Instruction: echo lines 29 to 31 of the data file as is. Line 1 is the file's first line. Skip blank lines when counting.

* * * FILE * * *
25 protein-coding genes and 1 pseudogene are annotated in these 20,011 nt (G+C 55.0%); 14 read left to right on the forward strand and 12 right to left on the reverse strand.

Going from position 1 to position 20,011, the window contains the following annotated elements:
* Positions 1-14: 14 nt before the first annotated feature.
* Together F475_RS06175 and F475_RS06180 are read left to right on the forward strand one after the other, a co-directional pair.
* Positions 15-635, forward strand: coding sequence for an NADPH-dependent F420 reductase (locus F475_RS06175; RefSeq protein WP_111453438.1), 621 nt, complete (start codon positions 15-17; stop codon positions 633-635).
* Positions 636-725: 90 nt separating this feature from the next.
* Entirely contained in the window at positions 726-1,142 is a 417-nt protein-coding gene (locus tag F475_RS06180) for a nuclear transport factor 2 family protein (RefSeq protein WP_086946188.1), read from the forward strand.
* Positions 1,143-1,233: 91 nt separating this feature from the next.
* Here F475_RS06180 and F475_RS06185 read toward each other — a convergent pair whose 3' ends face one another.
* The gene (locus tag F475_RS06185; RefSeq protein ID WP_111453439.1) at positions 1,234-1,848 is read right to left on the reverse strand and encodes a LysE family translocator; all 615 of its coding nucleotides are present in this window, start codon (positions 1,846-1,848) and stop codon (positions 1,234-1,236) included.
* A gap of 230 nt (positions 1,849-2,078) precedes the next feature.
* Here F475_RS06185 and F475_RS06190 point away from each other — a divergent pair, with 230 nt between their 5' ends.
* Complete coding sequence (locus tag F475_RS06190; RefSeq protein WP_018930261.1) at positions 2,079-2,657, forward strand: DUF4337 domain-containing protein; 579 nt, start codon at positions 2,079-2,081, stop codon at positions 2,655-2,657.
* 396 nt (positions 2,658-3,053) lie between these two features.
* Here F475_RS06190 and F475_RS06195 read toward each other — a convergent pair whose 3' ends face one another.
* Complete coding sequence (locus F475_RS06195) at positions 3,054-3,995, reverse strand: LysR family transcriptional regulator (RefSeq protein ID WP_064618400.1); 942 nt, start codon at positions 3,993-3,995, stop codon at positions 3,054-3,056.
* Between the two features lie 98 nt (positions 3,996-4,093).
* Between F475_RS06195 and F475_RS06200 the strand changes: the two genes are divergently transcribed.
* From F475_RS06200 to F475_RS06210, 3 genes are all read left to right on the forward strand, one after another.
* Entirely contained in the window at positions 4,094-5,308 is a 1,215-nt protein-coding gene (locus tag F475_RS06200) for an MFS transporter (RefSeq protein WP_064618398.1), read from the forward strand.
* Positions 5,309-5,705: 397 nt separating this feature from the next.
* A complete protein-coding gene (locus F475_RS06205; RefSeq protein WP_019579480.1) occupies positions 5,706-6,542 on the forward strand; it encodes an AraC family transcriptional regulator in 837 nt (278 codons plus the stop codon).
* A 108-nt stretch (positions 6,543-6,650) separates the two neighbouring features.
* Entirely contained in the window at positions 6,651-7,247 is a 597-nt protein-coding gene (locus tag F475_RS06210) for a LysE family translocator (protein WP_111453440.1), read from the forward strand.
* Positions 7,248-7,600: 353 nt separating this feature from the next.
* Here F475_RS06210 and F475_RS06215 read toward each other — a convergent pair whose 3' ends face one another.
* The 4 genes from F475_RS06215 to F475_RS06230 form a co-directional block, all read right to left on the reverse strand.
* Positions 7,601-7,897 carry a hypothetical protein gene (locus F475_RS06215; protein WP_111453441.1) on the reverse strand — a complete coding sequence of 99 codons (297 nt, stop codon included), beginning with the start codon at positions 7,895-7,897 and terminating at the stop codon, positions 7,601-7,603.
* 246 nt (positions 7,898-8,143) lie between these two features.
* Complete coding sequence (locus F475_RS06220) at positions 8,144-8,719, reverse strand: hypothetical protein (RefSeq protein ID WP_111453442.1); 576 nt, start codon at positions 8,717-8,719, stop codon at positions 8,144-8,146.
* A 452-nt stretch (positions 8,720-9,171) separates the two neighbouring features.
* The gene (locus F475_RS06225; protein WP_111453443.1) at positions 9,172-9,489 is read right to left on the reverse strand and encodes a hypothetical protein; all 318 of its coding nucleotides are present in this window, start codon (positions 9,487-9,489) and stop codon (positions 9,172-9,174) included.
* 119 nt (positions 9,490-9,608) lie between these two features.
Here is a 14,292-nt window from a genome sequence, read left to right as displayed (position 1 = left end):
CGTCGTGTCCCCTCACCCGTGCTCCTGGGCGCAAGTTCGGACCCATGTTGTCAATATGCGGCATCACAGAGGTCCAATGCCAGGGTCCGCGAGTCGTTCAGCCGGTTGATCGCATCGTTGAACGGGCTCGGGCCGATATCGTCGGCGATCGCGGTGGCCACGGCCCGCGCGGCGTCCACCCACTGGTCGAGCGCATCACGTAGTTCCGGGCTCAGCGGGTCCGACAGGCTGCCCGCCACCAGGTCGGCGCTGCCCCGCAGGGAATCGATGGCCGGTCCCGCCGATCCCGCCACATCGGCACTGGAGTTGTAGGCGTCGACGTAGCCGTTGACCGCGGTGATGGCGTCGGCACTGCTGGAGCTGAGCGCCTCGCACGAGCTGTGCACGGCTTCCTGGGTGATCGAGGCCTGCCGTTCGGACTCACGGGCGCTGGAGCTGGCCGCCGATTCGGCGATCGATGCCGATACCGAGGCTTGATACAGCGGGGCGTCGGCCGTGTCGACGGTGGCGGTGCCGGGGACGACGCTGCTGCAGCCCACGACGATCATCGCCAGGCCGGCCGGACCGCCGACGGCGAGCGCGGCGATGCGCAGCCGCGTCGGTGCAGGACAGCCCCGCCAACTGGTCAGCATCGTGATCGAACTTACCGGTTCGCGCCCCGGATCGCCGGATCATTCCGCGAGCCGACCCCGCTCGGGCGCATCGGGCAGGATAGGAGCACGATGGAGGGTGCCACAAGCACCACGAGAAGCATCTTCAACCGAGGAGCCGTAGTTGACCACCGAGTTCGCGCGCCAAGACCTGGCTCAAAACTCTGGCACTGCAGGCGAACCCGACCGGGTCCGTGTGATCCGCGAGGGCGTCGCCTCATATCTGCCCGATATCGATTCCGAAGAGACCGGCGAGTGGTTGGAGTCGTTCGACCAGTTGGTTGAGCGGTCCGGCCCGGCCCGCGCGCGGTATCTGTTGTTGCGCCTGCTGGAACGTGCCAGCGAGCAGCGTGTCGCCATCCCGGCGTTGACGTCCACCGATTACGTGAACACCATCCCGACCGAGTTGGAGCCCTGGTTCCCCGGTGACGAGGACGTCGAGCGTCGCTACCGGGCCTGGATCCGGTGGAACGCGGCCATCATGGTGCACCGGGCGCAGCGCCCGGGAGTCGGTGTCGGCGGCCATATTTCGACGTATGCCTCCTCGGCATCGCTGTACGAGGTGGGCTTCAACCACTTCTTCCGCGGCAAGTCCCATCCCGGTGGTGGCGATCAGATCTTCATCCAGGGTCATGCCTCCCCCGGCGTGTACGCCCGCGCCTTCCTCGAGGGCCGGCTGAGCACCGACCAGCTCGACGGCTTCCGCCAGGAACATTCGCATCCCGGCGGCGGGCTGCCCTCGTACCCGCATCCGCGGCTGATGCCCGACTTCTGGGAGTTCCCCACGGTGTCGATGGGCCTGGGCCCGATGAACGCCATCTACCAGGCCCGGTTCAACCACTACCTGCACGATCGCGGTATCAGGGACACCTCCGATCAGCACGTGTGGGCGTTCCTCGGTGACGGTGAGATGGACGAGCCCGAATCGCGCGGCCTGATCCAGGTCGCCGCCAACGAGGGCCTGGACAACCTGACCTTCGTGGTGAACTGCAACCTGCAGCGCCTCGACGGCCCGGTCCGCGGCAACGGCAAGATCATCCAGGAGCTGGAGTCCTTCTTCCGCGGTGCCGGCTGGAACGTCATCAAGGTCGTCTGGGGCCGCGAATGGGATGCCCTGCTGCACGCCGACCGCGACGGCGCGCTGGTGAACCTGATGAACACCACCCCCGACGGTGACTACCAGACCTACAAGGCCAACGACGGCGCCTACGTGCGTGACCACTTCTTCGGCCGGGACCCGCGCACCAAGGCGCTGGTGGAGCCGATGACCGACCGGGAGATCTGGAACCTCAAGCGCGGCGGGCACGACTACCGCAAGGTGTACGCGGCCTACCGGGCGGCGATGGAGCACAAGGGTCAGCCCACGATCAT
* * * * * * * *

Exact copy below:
* 246 nt (positions 7,898-8,143) lie between these two features.
* Complete coding sequence (locus F475_RS06220) at positions 8,144-8,719, reverse strand: hypothetical protein (RefSeq protein ID WP_111453442.1); 576 nt, start codon at positions 8,717-8,719, stop codon at positions 8,144-8,146.
* A 452-nt stretch (positions 8,720-9,171) separates the two neighbouring features.